• Most of them I never finished. And by finished I mean that they never became a finished, polished product. Some of them were useful in their super limited functionality but most of them were just toys. Their core goal was to teach me something in a environment free of pressure and stress. (a low stakes environment).
  • I learned a ton in each and every one of them
  • Most of them enhanced my job and career at the time and I managed to connect my interest with a specific work need. For instance, I developed a game to learn iOS development and Objective-C, which I then used to build and lead the development of an iOS app for my employer at the time. I also developed ilPomodoro and Serenity to get better at JavaScript and improve my front-end development skills for my company at the time that was building a SPA.

So in summary, How Do you Pick A Great Side Project? Pick something that you find interesting and that you can connect with your job and career. Then dive into it and learn tons. Apply what you learn at your job. Write about it along the way and inspire others. And who knows, your side-project may become your new job.

And here go some random tips on working on your side project:

  • When starting a new side-project set an achievable goal. What do you expect to take out of this project?
  • Timebox your projects to a specific period of time (a month) or a set number of hours (20h). You can focus better on something when you know it has an ending. When the time is up you can reflect on what you’ve learned and decide whether you want to continue or pursue a different project.
  • Work in public, share your progress, learnings and findings. This is a great source of teachings and inspiration for others, it can unlock unexpected opportunities and it’s also great for your future self.
  • Create a habit of finishing stuff. Things will get rough but if you stick to the finish you’ll reap the most rewards. Also finishing something feels great.
  • If you don’t finish it, it is OK too. Be kind to yourself. The most important thing is to learn something. Perhaps you’ll learn that you were attempting too many things at once, or that you are not truly interested in a topic, or something else entirely.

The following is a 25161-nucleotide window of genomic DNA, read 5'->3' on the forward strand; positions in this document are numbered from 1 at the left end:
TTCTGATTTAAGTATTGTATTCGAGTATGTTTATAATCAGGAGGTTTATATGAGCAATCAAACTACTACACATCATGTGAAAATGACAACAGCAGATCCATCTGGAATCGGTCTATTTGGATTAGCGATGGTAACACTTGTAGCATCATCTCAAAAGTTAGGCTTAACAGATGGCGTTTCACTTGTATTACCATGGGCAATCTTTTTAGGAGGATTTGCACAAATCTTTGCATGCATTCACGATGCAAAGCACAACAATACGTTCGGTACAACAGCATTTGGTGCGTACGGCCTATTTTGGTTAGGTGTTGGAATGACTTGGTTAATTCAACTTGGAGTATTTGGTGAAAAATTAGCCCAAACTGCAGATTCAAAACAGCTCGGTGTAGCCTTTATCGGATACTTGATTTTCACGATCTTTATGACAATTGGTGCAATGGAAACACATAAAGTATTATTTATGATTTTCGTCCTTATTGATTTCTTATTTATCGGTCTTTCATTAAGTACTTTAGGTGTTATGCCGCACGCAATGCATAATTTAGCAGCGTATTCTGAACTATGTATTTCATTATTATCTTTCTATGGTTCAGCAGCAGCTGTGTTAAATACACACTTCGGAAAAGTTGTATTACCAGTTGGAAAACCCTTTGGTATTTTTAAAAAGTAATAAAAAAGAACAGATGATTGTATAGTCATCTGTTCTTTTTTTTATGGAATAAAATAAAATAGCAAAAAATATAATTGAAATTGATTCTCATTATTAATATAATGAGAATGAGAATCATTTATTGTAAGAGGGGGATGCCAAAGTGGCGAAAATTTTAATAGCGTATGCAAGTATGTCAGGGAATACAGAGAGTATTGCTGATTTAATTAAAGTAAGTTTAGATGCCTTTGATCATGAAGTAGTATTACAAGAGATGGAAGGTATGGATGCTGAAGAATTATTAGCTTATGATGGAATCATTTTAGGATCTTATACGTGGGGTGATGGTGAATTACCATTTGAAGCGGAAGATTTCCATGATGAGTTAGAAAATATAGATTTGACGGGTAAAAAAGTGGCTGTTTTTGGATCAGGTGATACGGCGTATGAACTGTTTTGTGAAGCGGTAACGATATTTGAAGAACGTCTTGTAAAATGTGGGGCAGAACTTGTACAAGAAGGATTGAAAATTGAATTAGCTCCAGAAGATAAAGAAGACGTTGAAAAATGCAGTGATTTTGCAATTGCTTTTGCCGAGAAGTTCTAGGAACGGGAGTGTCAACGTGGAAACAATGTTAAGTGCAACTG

Life of a Project From Steal Like An Artist

The Life of A Project from the book Steal Like An Artist

New Book! Boost Your Coding Fu With VSCode and Vim! Waaaat

Crazy I know. I wrote a new book to help you be more productive in VsCode by using Vim. Boost Your Coding Fu is a concise introduction to Vim in VSCode meant to get you over the initial hump and gliding into new lands of coding productivity. Check it out, it’s about 90% complete and free to read online.

Boost Your Coding Fu With Visual Studio Code and Vim The Book Cover image

Wizards Use Vim Is Still in the Works. Worry Not!

If you are eagerly awaiting Wizards Use Vim fret not! I have continued working on that as well. I just completed the first chapter on command-line mode and I am almost about to finish a really great chapter on two super productive commands in Vim: :subtitute and :global.

JavaScriptmancy Awesomeness

This week I saw a surge of people buying the JavaScriptmancy books and I realized that they made it to the Leanpub Weekly sale. If you don’t have them this may be the best time to get it with both JavaScript-mancy Getting Started and JavaScript-mancy OOP for around 10$. I have no idea when the sale will be over but since it started on Mar 1st I suspect it’ll be ending soon.

Great review on Twitter

Fiery This Week

Fiery Reads

Fiery Things to Listen To

  • The Stacking the Bricks podcast is really great. And I learned this week they’re working on a new season.

Fiery Things to Watch

Jaime González García

Written by Jaime González García , dad, husband, software engineer, ux designer, amateur pixel artist, tinkerer and master of the arcane arts. You can also find him on Twitter jabbering about random stuff.Jaime González García